People are accusing Theresa May of making a U-turn over plans to put workers on company boards
Prime Minister Theresa May has said that the Government is preparing to take action to tackle problems with executive pay and accountability, and ensure employees have “a voice” in company boardrooms.
But in a speech to the Confederation of British Industry (CBI) conference, she made it clear that the planned changes will not include the direct appointment of workers or trade union representatives to boards – something many people feel is a bit of a backtrack over a previously made pledge.
Back in October at the Conservative Party Conference, May promised she would “have not just consumers represented on company boards, but workers as well”.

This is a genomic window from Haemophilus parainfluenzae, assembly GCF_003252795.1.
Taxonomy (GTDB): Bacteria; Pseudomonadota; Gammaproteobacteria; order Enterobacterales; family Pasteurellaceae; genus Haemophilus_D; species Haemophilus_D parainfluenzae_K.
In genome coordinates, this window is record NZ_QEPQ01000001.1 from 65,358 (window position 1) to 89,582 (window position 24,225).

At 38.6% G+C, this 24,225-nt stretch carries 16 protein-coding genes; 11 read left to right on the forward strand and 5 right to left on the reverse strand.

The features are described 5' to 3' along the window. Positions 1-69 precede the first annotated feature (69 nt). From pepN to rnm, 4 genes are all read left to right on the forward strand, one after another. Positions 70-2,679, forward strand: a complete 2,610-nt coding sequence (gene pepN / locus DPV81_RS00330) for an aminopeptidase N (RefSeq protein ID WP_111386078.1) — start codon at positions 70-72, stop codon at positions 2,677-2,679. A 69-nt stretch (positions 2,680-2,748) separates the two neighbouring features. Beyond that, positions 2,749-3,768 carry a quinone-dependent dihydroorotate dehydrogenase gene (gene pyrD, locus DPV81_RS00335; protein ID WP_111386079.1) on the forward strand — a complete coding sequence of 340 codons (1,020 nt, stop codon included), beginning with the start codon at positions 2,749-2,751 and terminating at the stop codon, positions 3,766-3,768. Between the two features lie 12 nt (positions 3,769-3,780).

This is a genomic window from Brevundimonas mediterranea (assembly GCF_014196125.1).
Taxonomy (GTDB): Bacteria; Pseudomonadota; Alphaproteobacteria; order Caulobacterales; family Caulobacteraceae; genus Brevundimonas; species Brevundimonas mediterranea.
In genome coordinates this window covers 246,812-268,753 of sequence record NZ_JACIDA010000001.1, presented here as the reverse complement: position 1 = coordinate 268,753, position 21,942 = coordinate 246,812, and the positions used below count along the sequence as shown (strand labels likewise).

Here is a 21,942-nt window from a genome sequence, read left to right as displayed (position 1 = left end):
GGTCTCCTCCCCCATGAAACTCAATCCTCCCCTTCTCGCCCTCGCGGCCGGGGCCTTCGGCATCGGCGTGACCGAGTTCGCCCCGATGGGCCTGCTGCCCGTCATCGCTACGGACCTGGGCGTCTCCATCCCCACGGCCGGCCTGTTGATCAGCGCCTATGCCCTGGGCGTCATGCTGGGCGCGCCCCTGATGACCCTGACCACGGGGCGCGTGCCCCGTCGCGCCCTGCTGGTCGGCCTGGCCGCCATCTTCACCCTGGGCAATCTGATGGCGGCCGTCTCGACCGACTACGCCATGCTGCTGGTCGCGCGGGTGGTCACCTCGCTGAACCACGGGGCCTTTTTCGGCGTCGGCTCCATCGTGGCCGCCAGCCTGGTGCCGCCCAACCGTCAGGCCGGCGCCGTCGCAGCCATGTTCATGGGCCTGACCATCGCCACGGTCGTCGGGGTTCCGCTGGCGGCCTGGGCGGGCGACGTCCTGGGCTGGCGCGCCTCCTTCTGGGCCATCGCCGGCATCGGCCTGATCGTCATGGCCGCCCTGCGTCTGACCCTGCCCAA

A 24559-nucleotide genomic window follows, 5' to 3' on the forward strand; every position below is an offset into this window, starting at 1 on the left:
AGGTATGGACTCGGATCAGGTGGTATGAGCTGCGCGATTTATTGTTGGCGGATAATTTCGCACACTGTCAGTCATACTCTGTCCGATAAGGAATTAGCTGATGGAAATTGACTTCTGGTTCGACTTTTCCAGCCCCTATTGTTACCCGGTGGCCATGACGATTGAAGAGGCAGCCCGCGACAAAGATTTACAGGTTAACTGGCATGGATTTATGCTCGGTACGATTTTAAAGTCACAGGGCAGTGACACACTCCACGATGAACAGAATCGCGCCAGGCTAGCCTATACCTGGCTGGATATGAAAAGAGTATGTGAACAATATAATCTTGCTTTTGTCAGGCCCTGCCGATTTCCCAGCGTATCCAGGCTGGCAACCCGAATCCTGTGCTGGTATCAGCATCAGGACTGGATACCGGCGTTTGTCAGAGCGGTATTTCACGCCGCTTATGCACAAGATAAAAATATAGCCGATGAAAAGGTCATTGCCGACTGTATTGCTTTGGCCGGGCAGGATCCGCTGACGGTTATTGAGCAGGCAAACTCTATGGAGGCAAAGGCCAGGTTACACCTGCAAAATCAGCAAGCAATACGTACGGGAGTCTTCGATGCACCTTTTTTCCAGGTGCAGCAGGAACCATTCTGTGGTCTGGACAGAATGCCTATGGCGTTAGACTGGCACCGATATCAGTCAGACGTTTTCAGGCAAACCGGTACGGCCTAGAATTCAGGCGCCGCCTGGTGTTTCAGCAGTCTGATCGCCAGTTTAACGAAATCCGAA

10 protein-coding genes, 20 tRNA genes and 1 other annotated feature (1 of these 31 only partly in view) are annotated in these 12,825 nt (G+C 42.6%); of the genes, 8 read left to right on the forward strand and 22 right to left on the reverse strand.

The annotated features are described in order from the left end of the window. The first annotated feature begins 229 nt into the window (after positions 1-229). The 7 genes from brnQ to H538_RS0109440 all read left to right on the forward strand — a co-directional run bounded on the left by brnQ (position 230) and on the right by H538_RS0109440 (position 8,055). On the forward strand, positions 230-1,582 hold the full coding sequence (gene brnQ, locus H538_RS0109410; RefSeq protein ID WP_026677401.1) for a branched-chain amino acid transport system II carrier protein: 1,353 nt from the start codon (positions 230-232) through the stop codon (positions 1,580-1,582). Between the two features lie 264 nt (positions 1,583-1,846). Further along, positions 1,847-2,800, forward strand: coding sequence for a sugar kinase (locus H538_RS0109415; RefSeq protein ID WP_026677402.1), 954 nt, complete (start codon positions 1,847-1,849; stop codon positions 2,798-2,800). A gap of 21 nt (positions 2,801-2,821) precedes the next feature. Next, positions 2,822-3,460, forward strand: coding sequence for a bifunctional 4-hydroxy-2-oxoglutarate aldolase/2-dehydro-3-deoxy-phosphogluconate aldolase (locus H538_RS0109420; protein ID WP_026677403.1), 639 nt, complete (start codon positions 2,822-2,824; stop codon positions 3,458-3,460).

This plan was even reaffirmed in early November when a Downing Street spokesman told a Westminster briefing: “There is no change to our plan to have workers on boards.”
When asked if she had dropped plans for the direct appointment of workers on boards, the PM replied: “What I have clarified today is we have been very clear we want workers’ representation on boards.
“There are a number of ways in which that can be achieved. We are going to be consulting with business this autumn about how that can be achieved alongside other issues of corporate governance, and we will be working with businesses up and down the country to make sure that what we arrive at is the best model, the model that is going to work for everybody.”
Key figures on the left are not impressed.